What’s wrong with a virginity test?
Rapper T.I. sparks a bioethical controversy
If you follow the American rapper T.I. on social media, you’ll know that he has unconventional views on women. For instance, when asked about the presidential aspirations of Hillary Clinton, he said that the Loch Ness monster had a better chance of being elected: “the world ain’t ready yet”.
That, naturally, landed him in hot water, but it was nothing compared to his admission that he accompanied his daughter, now 18, to her gynaecologist every year to check whether she was still a virgin. “Right after the birthday we celebrate,” T.I. said during a podcast interview. “Usually like the day after the party she’s enjoying her gifts. I put a sticky note on the door: ‘Gyno. Tomorrow. 9:30.’”
His daughter reacted to the uproar by unfollowing him on Twitter and Instagram.
New York legislators reacted by introducing legislation to prohibit doctors from performing virginity examinations. “The invasive procedure of a virginity examination violates the sanctity and purity of a female,” said State Senator Roxanne Persaud. “Whether a child or adult, this breaches not only moral grounds, but also the privacy entitled to a female and their doctor.”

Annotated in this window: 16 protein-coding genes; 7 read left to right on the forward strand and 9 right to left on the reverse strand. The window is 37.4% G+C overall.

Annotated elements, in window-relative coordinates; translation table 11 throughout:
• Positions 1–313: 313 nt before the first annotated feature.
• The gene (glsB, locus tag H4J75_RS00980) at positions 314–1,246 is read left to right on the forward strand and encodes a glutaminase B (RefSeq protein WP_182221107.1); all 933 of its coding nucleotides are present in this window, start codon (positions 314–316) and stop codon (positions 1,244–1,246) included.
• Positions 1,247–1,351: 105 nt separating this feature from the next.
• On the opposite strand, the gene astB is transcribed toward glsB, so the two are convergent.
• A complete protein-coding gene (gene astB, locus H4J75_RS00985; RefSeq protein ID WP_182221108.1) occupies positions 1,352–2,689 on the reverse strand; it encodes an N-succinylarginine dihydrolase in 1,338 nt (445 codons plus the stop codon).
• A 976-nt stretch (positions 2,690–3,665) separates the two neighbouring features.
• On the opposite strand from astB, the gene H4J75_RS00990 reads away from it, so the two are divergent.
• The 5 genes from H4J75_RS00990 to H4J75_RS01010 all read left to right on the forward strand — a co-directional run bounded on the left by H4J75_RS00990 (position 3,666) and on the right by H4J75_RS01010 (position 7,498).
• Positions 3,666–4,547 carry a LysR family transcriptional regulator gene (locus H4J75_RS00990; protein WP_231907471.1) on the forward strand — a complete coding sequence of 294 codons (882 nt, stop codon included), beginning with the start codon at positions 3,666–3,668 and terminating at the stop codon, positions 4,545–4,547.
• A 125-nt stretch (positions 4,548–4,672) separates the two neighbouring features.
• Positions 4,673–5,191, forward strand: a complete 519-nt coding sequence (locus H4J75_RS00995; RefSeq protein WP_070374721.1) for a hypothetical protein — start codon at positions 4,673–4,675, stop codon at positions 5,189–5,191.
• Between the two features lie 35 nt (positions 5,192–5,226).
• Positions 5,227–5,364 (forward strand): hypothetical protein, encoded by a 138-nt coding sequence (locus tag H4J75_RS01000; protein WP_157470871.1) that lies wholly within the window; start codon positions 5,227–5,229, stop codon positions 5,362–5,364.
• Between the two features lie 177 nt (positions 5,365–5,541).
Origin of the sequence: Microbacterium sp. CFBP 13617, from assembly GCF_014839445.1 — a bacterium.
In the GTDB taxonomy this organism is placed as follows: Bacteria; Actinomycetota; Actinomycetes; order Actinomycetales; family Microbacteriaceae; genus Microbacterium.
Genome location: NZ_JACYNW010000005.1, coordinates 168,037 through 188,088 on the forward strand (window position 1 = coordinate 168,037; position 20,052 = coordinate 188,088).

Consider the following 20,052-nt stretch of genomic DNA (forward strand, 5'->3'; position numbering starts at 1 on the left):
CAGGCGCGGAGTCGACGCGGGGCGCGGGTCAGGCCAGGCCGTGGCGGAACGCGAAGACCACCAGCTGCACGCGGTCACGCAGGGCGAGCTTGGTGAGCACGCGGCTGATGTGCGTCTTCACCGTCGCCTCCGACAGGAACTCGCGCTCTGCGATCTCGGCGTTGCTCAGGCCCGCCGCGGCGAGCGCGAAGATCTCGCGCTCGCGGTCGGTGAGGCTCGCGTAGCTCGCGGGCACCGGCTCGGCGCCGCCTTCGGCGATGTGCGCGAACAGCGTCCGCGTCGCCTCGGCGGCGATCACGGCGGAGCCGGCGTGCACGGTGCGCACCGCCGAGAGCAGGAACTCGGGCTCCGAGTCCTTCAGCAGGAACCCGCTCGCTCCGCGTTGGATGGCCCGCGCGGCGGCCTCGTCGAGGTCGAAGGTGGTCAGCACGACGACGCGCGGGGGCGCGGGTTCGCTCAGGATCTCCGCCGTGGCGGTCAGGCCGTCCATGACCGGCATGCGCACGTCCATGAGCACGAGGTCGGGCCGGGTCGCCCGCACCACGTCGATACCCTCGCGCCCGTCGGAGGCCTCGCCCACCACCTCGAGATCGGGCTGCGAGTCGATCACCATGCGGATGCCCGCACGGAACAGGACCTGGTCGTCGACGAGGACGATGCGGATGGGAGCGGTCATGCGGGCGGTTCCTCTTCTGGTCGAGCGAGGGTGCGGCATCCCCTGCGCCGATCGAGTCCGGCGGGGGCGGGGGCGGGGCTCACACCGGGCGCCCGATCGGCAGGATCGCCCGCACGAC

However, bioethicist Bonnie Steinbock argues in The Hastings Center blog that legislation is not the answer. She agrees that virginity tests are morally objectionable for a number of reasons – apart from the fact that they are not reliable.
But she fears that legislation misses the real problem: that some parents do not trust their children. “Instead of focusing on the sexual status of their daughters as ‘untouched,’ parents should be focused on the ability of their sons and daughters to make serious, responsible decisions about sexuality.”
That goal is not achieved by a law banning virginity testing, but by communicating the strong interdisciplinary professional consensus on the importance of open and honest communication between parents and children about sex, parental respect for the emerging agency of adolescents, and the rights of adolescents to medical confidentiality and privacy.
Michael Cook is editor of BioEdge
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